- KINGSTON -- A fifth Ulster
County death has been linked to Creutzfeldt-Jakob Disease, a rare and incurable
- According to published reports, an autopsy revealed the
disease as the cause of death for a female who died in November at Kingston
Hospital. That brought to five the total number of Ulster cases over the
- No cause for the cluster has been identified, which is
under investigation by the state Department of Health. Creutzfeldt-Jakob
is a mysterious illness, with 80 percent of the cases having no known cause.
- "It's not a communicable disease," said Dean
Palen, director of public health for Ulster County, meaning it cannot be
spread "person-to-person, from casual contact."
- The state sees approximately 20 cases of "sporadic
CJD" annually, said state Department of Health spokeswoman Claire
Pospisil, referring to cases for which the cause is unknown. Other cases
are linked to genetics.
- Kingston Hospital officials could not be reached for
- "We are not discussing any specifics on any cases
due to patient confidentiality," Pospisil said.
- Brent Tobey, whose father Richard died of the disease
Oct. 9, would like to see more effort put toward prevention of the disease.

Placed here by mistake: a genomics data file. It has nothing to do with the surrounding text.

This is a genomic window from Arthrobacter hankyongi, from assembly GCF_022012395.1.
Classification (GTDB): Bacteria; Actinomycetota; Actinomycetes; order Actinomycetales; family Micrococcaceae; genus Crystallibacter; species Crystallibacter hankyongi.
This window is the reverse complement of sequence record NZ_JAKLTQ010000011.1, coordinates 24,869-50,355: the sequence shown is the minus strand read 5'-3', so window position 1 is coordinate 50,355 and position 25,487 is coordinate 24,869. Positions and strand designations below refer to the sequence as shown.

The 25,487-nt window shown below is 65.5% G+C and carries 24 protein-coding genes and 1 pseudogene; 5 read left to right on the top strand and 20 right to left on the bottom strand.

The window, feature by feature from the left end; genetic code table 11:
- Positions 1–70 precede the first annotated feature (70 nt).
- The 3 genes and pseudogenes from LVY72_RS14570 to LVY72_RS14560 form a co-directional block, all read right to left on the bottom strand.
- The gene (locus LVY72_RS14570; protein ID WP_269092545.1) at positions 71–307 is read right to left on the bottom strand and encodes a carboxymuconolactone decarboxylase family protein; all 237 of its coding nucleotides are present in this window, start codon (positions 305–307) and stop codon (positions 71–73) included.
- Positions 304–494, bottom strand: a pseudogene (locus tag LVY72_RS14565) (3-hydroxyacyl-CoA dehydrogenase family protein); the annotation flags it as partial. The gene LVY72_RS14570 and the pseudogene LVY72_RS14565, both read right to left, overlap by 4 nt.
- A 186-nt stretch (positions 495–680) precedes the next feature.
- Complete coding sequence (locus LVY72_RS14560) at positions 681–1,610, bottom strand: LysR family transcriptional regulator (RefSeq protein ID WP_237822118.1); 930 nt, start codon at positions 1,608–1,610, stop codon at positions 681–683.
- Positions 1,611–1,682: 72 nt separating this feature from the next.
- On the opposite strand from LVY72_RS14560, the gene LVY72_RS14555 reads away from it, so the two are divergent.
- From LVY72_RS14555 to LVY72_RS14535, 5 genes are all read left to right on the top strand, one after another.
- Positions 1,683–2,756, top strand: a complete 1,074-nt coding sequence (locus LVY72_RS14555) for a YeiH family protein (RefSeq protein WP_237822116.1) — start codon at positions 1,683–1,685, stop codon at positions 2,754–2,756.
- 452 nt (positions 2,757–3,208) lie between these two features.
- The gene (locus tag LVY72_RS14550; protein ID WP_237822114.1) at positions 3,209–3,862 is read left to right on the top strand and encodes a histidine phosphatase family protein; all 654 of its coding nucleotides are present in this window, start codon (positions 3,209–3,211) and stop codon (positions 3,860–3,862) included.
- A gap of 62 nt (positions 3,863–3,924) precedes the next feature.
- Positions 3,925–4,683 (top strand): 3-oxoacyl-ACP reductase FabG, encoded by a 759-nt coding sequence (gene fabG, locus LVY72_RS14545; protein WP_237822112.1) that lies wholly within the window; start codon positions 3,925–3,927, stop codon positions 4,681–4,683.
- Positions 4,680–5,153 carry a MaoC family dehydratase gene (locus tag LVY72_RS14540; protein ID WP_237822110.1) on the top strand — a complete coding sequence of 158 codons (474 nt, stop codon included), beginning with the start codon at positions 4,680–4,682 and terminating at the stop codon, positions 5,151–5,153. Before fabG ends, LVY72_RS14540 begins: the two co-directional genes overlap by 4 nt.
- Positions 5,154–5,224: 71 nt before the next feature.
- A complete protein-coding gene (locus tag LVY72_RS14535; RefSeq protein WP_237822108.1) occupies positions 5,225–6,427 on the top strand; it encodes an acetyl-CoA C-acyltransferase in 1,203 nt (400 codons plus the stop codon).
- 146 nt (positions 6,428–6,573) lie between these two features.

- "We need to find answers as to why and how my father
contracted this disease. It's just horrible for anybody's family to have
to go through," he said. "This disease takes away everything
that someone holds dear to them, to the point where they can't do anything,
they forget how to swallow. We need to find out a way to prevent it."
- Abnormal proteins infect brain
- The Centers for Disease Control said Creutzfeldt-Jakob
Disease, which is caused by abnormal proteins that infect and destroy brain
tissue, occurs annually in one per every 1 million people.
- Only 250 cases have ever been credibly connected to specific,
non-genetic causes such as consumption of human growth hormone or contamination
from surgical equipment, spokeswoman Christine Pearson said. The agency
is helping state health officials, and will send experts to Ulster County
if the state requests that, she said.
- National data does not exist on historical clusters of
Creutzfeldt-Jakob Disease, Pearson said, but New York may map it. Pospisil
said she would "have to check" if that data is available.
- The most rare but well-known form of the illness is mad
cow disease, which is contracted by eating the infected brain or spinal
tissue of cattle. None of the Ulster County cases have been identified
as mad cow. Pearson said mad cow and "classic CJD" do not have
the same causes.
- State and local health officials said there has been
no evidence that the Ulster County deaths were caused by a single source,
adding that there is no threat to the public's health.
- On Friday, Pospisil issued a new "fact sheet"
on Creutzfeldt-Jakob Disease symptoms and causes, saying it was generated
over the past week. It's available through the state health department.
- Investigating the Ulster cases, she said, is "a
priority for the department," with conclusions to be made "as
soon as we possibly can."
- - The Associated Press contributed to this story.
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